We met up with Scott and his chase partner, Kevin Rolfs, on the Kansas-Oklahoma border. The duo, part of the four-man chase team known as the Basehunters, were driving a 15-passenger van full of tourists who had come from as far away as England and Australia to get a glimpse of this almost uniquely American natural phenomenon. The tour company, Extreme Tornado Tours, is another venture of Reed Timmer, one of the stars of the Storm Chasers show and current web series, Tornado Chasers. With severe weather still at least a couple hours away, we followed Scott and Kevin as they took their tour group on a surprise stop in Wakita, Oklahoma, where the movie Twister was filmed.
Here, as elsewhere, we were approached by locals who wanted to know if any tornadoes were headed that way. A couple kids even hugged Mike as their mom thanked him for chasing storms. Her gratitude surprised me. I'm sure there are also plenty of people who don't appreciate chasers quite so much. I almost felt ashamed to be hoping for something so potentially destructive and deadly to occur, just so I could have an adventure. But even those who live to see tornadoes are often the first ones to sound the alarm. With great, nerdy enthusiasm comes great responsibility. It's a strange tension, and one that all chasers seem to feel.
I wandered around tiny downtown Wakita for a little while, taking pictures of empty streets and dusty old buildings. Signaling me with a jerk of the head, Bill called me back to the car and we were off again, just like that. They had been watching their phones, and it looked like the weather we had been waiting for was close at hand.
A big part of storm chasing is deciding which super cell you're going to chase. Bill and Mike discussed it back and forth, looking at the radar on their phones and laptop, trying to decide which one to go after. During a brief pause at a gas station, two guys asked us if it was safe to head to Buffalo.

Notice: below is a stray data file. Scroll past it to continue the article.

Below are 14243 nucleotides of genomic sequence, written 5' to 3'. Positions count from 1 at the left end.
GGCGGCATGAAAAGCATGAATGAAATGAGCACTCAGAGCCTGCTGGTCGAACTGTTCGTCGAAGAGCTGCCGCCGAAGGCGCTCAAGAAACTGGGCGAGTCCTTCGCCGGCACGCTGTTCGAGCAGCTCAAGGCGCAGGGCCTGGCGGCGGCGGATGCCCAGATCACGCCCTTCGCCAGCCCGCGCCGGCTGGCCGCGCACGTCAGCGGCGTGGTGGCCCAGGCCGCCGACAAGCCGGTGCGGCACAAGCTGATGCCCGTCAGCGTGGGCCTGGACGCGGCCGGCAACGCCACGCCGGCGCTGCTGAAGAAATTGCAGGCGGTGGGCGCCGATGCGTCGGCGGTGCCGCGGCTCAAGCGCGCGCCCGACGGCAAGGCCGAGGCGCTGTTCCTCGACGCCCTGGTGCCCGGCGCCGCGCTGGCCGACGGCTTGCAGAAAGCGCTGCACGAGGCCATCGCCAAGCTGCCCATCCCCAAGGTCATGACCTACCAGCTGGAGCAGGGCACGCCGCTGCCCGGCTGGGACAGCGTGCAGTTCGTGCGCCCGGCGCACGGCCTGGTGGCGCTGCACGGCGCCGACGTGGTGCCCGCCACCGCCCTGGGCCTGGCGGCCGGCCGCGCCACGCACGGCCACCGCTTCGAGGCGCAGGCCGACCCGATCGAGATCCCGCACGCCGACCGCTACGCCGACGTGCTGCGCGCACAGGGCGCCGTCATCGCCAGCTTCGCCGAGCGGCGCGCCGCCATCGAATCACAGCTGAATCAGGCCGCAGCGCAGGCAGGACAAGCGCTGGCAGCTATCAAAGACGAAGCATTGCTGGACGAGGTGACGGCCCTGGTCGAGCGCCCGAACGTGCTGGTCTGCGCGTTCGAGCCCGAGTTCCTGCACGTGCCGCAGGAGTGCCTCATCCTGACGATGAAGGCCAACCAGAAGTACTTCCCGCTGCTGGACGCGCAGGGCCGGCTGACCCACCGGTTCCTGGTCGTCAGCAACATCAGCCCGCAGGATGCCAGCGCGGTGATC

"Where's that?" "That way." "You should be fine, but hurry."
I wondered what they thought when, a few minutes later, we drove off in the direction they had pointed.
Bill and Mike picked the right supercell. We raced along a two-lane road with the rotating wall cloud off to our left. It looked like it could tighten up into a tornado at any second, but unfortunately, the roads didn't cooperate. We t-boned into an east-west dirt road, and for all intents and purposes, our day was finished. With the sun going down and the temperature falling, the energy in the storms were diminishing.
Another chaser, who is a friend of Bill and Mike's from the DFW area, pulled up next to our vehicle with his window rolled down. "I just filmed a tornado!" The very supercell we were chasing had produced a tornado after we'd lost track of it. Mike was happy for the guy, but disappointed for us.
After another hour or so of chasing, essentially just making sure we had exhausted all options, we called it a day and began the very long drive back home. Bill had a meeting the following morning, yet he did almost all of the thousand miles of driving that day. We got back to Mike's house a little after 3:00 in the morning. Mike offered to let me sleep in his guest room, but after a long day, my own bed was worth 30 more minutes of driving. Late as it was, tired as I was, I had a little trouble falling asleep. It wasn't adrenaline or excitement. I'm still not sure what it was. It had been a long day full on new things. And the next day would be more of the same.